Now, fill the pitcher with water. I used about 5 cups of water on top of my syrup and juice mixture.
At this point, you might want to taste your lemonade and see what you think.
Not tart enough? Squeeze in another lemon or two. Not sweet enough? Make a little more syrup. Too tart? Add a little more water.
I’ve found that the measurements I gave you are just about perfect for me, but everyone’s tastes are different.
Slice up a couple of lemon slices and float them on top and garnish with a sprig of basil.
Then sit back and enjoy the tastes of summer with a relaxing glass of tall, cool Basil Lemonade.
Katie’s Printable Recipe – Summertime Basil Lemonade
The herb garden is beginning to take off, and the basil needed to be picked before it flowered.
We took my cast iron grill with us.
And we made grilled cheese sandwiches.
I am not a huge grilled cheese fan. Typical fare consists of plastic-wrapped processed cheese on plain, white sandwich bread. This may have appealed to me as a kid, but now, I wanted a little something fancier, and less …well….unprocessed cheese-like.
Enter the Caprese Grilled-Cheese Sandwich.
It’s really simple to assemble. You only need a few things.
Melt a half of a stick of butter and grab a basting or pastry brush. Add a thinly-sliced loaf of french bread, some really good sliced tomatoes, one ball of sliced ,fresh mozerella cheese, some fresh basil leaves and basil pesto. You can buy your pesto, or use my recipe to make your own.
Oh yes, and grab some salt and pepper to season up the tomatoes. Even if I’m putting them on a salad, I always season my tomatoes to make them extra delicious.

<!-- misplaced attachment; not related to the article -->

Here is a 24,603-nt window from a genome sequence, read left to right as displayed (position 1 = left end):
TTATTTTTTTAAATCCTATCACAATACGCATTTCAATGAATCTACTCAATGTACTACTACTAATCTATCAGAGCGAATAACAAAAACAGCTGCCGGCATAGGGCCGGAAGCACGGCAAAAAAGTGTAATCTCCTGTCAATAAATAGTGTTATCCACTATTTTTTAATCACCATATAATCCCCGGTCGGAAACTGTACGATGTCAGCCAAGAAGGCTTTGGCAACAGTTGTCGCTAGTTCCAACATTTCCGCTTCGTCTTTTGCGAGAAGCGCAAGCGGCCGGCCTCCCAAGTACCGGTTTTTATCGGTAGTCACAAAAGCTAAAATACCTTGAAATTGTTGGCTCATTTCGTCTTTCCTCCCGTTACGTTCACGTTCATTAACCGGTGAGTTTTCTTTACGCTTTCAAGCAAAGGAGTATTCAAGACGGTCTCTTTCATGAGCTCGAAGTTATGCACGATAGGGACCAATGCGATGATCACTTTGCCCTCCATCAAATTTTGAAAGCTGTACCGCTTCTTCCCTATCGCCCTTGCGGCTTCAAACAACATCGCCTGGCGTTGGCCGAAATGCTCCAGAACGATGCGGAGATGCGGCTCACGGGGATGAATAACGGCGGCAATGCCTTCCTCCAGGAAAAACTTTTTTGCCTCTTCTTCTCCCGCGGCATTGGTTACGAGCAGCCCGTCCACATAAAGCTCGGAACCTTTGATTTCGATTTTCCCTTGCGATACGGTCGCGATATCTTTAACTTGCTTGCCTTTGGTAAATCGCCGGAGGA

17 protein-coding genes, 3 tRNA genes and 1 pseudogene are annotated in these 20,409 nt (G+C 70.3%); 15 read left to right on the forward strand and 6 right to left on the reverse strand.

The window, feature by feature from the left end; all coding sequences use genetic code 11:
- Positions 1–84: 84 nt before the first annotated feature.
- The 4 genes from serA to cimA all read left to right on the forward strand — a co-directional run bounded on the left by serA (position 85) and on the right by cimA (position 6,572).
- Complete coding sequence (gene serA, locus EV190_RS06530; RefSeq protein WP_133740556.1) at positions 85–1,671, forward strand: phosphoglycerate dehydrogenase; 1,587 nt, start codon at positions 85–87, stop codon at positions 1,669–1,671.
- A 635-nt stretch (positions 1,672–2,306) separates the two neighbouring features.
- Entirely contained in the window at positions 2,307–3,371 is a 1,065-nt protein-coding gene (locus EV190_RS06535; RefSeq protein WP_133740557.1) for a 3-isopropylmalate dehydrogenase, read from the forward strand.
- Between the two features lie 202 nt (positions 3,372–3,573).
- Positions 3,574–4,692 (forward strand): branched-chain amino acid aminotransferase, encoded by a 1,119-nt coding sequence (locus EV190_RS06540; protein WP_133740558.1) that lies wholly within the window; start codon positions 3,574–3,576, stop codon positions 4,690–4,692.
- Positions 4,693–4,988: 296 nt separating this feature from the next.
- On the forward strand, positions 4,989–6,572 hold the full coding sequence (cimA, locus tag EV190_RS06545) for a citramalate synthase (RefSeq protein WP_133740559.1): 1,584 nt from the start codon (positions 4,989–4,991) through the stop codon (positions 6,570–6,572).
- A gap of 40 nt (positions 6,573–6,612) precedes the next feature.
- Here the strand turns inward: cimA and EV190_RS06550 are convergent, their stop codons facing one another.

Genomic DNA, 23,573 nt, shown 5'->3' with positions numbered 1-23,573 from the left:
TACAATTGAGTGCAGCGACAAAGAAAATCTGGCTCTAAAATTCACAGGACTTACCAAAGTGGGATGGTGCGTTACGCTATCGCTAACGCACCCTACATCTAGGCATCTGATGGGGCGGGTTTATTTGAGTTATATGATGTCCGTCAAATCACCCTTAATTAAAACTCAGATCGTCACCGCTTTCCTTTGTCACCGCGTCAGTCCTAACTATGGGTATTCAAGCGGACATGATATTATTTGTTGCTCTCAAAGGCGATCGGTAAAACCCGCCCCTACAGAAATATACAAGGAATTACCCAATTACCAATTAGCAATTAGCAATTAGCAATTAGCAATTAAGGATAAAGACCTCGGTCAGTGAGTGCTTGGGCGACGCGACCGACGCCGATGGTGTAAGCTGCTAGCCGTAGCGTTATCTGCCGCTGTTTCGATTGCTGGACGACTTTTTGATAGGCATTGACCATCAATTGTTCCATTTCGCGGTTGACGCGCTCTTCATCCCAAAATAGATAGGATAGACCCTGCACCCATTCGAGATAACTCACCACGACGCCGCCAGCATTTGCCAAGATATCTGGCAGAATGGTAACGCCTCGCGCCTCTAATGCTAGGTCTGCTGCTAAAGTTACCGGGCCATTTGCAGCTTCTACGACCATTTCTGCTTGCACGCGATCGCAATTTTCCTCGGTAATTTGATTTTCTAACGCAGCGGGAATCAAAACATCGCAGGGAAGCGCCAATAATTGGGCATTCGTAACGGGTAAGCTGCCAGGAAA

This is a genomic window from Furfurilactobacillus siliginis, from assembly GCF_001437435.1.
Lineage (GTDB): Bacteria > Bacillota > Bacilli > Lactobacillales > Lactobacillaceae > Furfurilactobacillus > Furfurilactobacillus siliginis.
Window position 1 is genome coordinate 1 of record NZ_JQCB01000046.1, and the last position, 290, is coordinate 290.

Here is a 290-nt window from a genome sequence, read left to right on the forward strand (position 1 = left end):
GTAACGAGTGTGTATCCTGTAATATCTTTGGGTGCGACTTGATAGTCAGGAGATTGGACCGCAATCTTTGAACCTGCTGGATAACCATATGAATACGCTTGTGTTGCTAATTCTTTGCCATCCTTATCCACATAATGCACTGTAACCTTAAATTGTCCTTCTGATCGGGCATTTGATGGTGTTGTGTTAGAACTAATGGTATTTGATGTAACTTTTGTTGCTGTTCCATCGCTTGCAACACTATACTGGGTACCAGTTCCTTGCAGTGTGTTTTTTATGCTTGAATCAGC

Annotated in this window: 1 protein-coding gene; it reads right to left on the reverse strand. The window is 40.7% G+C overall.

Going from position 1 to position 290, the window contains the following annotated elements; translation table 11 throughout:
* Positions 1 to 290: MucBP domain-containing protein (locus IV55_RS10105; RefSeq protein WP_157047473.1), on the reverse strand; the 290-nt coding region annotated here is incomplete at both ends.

I stacked all of this up on a tray and took it outside.
We used our cast iron skillet for this on the grill, but you could just do this inside on your stove if you wanted. I just love the way a cast-iron pan grills a sandwich. You should have your heat on medium to medium -low because you don’t want burnt bread and unmelted cheese.
Start by brushing 4 pieces of the bread on one side only with the melted butter. Place them buttered side down in your skillet. Four should fit perfectly.
Now (moving quickly!), layer on some of your sliced cheese.
Mr. Wonderful was being stingy so I added more. We ended up using an entire 8 ounce package.
Now layer two sliced tomatoes onto each piece. Sprinkle some salt and pepper over the tomatoes.
Then add some fresh basil leaves.
Take your other four slices of bread, and spread them generously with basil pesto.
Lay them (pesto side down) on top of your sandwiches, and brush the top side of them with the melted butter.
Then flip them over carefully.
I usually find the second side of a sandwich finishes faster than the first, so check them after 30 seconds or so. You’re looking for brown and golden and crispy, not soggy and not black. That’s why we used melted butter. It crisps better than cold butter and won’t leave your bread soggy.
When they’re done on the second side, remove them quickly to a platter.
The outside is what grilled cheese should be, buttery, crisp and golden- brown. But the inside …
Can I just show you the inside of one of these babies?
Gooey, fresh mozerella, red-ripe tomatoes, oozing with warmed basil pesto?
This is what I called a grilled cheese sandwich.
Katie’s Printable Recipe- Caprese Grilled Cheese Sandwich